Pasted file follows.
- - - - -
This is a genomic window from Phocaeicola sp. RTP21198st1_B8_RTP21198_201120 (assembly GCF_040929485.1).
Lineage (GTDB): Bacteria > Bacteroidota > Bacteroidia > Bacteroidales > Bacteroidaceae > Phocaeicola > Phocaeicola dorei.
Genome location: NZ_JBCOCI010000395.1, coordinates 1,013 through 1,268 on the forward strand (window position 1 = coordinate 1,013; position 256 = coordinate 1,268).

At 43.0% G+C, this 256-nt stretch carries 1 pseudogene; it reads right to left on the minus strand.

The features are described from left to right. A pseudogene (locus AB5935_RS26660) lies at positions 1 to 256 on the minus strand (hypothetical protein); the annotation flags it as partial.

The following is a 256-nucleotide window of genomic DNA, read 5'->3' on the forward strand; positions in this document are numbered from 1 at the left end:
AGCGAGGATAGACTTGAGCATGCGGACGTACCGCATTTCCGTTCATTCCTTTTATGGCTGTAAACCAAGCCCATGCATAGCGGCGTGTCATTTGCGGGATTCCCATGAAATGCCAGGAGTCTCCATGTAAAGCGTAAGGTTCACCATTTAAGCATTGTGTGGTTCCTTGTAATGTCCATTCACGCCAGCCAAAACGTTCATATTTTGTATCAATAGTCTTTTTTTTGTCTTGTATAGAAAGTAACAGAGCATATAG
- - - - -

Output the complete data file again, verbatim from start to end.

This is a genomic window from Phocaeicola sp. RTP21198st1_B8_RTP21198_201120 (assembly GCF_040929485.1).
Lineage (GTDB): Bacteria > Bacteroidota > Bacteroidia > Bacteroidales > Bacteroidaceae > Phocaeicola > Phocaeicola dorei.
Genome location: NZ_JBCOCI010000395.1, coordinates 1,013 through 1,268 on the forward strand (window position 1 = coordinate 1,013; position 256 = coordinate 1,268).

At 43.0% G+C, this 256-nt stretch carries 1 pseudogene; it reads right to left on the minus strand.

The features are described from left to right. A pseudogene (locus AB5935_RS26660) lies at positions 1 to 256 on the minus strand (hypothetical protein); the annotation flags it as partial.

The following is a 256-nucleotide window of genomic DNA, read 5'->3' on the forward strand; positions in this document are numbered from 1 at the left end:
AGCGAGGATAGACTTGAGCATGCGGACGTACCGCATTTCCGTTCATTCCTTTTATGGCTGTAAACCAAGCCCATGCATAGCGGCGTGTCATTTGCGGGATTCCCATGAAATGCCAGGAGTCTCCATGTAAAGCGTAAGGTTCACCATTTAAGCATTGTGTGGTTCCTTGTAATGTCCATTCACGCCAGCCAAAACGTTCATATTTTGTATCAATAGTCTTTTTTTTGTCTTGTATAGAAAGTAACAGAGCATATAG